, Volume 693, Issue 1, pp 223–235 | Cite as

Holocene environmental change at Lake Shudu, Yunnan Province, southwestern China

  • Richard T. Jones
  • Charlotte G. Cook
  • Enlou Zhang
  • Peter G. Langdon
  • Jason Jordan
  • Chris Turney
Primary Research Paper


A Holocene palaeorecord from Lake Shudu, Yunnan Province, southwestern China is dominated by (1) a pronounced basin-wide sedimentary hiatus after ca. 7.2 kcal yr BP, spanning some 4,000 years and (2) significant changes in sediment source/supply and an increase in heavy metal influx coupled with a shift to more eutrophic lake conditions from ca. 0.9 kcal yr BP, lasting ~300 years. The hiatus is most likely a due to a significant and abrupt reduction in sedimentation rates, the driver of which is unclear; although it appears likely to have been climatically driven. The environmental changes captured in the Lake Shudu palaeorecord provide unambiguous evidence of late Holocene anthropogenic activity, most likely linked to mining activity.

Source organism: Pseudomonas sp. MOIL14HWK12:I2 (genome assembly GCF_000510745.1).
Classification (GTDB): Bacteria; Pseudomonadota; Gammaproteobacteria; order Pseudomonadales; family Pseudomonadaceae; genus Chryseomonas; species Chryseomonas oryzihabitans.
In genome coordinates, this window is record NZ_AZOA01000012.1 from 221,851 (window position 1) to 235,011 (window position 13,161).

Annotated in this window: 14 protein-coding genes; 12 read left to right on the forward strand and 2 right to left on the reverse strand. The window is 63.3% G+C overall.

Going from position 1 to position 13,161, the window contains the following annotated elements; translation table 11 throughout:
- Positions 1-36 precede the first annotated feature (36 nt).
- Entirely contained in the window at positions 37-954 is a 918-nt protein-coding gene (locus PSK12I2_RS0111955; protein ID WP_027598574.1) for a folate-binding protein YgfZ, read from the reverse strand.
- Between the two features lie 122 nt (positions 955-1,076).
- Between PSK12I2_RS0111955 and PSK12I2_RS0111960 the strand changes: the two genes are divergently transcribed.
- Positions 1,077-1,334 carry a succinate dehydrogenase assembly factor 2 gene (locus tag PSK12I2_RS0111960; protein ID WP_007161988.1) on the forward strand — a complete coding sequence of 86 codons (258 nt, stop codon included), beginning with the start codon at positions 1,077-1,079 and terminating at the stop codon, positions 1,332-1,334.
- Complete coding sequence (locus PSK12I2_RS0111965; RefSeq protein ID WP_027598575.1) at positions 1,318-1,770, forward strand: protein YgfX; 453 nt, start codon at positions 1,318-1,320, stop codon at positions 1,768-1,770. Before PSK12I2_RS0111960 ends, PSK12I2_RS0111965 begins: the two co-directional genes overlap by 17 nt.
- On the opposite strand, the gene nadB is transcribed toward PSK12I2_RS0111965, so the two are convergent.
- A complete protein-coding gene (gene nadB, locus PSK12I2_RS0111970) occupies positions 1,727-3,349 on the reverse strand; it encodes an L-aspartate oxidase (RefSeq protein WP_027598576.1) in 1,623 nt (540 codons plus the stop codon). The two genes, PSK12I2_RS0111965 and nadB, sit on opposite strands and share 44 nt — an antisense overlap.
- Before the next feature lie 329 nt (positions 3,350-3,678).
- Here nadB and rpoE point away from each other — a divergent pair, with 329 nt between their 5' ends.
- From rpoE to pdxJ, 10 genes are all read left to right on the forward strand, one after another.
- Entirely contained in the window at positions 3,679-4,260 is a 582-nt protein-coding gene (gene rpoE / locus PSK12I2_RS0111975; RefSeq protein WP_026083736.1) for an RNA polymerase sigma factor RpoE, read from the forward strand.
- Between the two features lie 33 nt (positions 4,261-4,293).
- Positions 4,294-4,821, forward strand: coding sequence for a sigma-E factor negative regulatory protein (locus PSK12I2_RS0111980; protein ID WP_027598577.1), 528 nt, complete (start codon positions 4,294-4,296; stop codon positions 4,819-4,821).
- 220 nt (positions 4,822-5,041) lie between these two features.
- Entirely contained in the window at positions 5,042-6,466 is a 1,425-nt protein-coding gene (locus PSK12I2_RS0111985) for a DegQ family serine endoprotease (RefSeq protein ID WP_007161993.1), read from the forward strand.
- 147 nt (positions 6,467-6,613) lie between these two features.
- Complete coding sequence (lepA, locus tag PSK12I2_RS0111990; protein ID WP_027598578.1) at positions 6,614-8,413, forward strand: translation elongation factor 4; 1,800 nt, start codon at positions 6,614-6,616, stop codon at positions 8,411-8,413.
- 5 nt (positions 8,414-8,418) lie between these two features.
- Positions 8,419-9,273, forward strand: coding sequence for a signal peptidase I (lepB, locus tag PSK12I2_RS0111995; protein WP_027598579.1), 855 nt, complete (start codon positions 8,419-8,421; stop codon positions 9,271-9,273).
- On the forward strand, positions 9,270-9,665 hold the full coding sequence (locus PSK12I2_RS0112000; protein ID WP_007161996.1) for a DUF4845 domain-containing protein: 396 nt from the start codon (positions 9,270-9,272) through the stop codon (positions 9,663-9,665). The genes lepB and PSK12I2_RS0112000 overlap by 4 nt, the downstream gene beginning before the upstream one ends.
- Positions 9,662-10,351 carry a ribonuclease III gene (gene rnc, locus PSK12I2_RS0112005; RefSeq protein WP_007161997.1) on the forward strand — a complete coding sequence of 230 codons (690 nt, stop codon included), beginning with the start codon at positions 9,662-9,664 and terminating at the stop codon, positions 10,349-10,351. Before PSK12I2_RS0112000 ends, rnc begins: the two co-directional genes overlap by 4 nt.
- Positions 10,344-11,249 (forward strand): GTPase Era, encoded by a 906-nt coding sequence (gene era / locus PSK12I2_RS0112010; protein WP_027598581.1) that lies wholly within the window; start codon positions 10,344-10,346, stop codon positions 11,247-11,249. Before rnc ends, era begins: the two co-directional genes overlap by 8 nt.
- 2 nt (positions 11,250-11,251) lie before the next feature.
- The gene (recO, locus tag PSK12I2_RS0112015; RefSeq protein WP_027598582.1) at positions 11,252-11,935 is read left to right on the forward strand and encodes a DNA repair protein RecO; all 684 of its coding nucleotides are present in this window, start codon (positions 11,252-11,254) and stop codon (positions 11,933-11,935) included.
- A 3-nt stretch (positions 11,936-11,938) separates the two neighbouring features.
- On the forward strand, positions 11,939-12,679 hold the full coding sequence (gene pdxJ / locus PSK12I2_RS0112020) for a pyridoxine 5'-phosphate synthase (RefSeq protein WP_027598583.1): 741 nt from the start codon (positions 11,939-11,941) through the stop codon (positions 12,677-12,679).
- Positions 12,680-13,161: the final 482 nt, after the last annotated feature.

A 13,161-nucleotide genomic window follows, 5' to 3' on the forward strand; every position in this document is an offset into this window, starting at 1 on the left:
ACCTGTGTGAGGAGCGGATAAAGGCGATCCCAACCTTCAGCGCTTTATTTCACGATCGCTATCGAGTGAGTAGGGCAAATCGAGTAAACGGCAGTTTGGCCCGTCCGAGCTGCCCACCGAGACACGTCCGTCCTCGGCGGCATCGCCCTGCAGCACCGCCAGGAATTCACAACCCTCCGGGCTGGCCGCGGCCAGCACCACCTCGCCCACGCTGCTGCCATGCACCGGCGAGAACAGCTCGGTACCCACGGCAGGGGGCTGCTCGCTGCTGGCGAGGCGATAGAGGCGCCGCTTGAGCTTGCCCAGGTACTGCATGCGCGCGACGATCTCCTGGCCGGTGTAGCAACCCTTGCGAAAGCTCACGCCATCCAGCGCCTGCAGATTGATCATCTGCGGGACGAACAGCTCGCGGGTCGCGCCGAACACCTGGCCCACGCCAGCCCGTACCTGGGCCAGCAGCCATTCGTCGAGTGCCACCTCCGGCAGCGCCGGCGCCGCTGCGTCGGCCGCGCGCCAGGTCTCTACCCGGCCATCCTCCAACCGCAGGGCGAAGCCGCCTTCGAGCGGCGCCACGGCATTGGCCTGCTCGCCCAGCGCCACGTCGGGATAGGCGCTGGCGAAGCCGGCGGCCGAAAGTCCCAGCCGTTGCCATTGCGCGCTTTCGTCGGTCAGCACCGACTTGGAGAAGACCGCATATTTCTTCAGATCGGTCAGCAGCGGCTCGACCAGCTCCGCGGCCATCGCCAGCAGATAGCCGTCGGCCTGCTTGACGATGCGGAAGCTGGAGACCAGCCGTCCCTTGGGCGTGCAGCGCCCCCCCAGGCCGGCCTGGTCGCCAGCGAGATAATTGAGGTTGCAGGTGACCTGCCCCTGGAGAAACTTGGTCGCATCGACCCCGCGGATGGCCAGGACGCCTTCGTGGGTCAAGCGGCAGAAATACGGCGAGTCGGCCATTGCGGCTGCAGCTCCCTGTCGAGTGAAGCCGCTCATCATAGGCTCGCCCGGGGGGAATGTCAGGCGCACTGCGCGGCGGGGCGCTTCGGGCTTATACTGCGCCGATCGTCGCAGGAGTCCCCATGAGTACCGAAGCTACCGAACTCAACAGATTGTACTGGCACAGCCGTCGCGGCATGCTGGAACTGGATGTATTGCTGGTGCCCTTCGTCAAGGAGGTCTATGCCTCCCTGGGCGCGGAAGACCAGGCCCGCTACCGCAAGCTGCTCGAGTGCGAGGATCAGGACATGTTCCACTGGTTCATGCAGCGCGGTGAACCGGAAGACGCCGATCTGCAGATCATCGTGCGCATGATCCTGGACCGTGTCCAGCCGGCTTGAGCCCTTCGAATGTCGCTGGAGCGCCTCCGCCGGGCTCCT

Holocene Southwestern China Asian monsoon Lake sediments Past climate change 



We would like to thank the following people/organisations for their help to complete this research project; The Royal Society, the Chinese Academy of Sciences, Professor Shen Ji and the Australian Research Council (grant FL100100195) for research funding and support; Alistair Lovell, Jessica Jordan and Kim Deal for technical support; the drawing office at Exeter University and Alan Hogg and staff at the University of Waikato for AMS 14C radiocarbon dating support. The manuscript was greatly improved by the useful comments of the referees.


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Copyright information

© Springer Science+Business Media B.V. 2012

Authors and Affiliations

  • Richard T. Jones
    • 1
  • Charlotte G. Cook
    • 2
  • Enlou Zhang
    • 3
  • Peter G. Langdon
    • 4
  • Jason Jordan
    • 5
  • Chris Turney
    • 2
  1. 1.Geography, College of Life and Environmental SciencesUniversity of ExeterExeterUK
  2. 2.Climate Change Research Centre and School of Biological, Earth & Environmental SciencesUniversity of New South WalesSydneyAustralia
  3. 3.Nanjing Institute of Geography & LimnologyChinese Academy of SciencesNanjingPeople’s Republic of China
  4. 4.School of GeographyUniversity of SouthamptonSouthamptonUK
  5. 5.Department of Geography, Environment & Disaster ManagementCoventry UniversityCoventryUK

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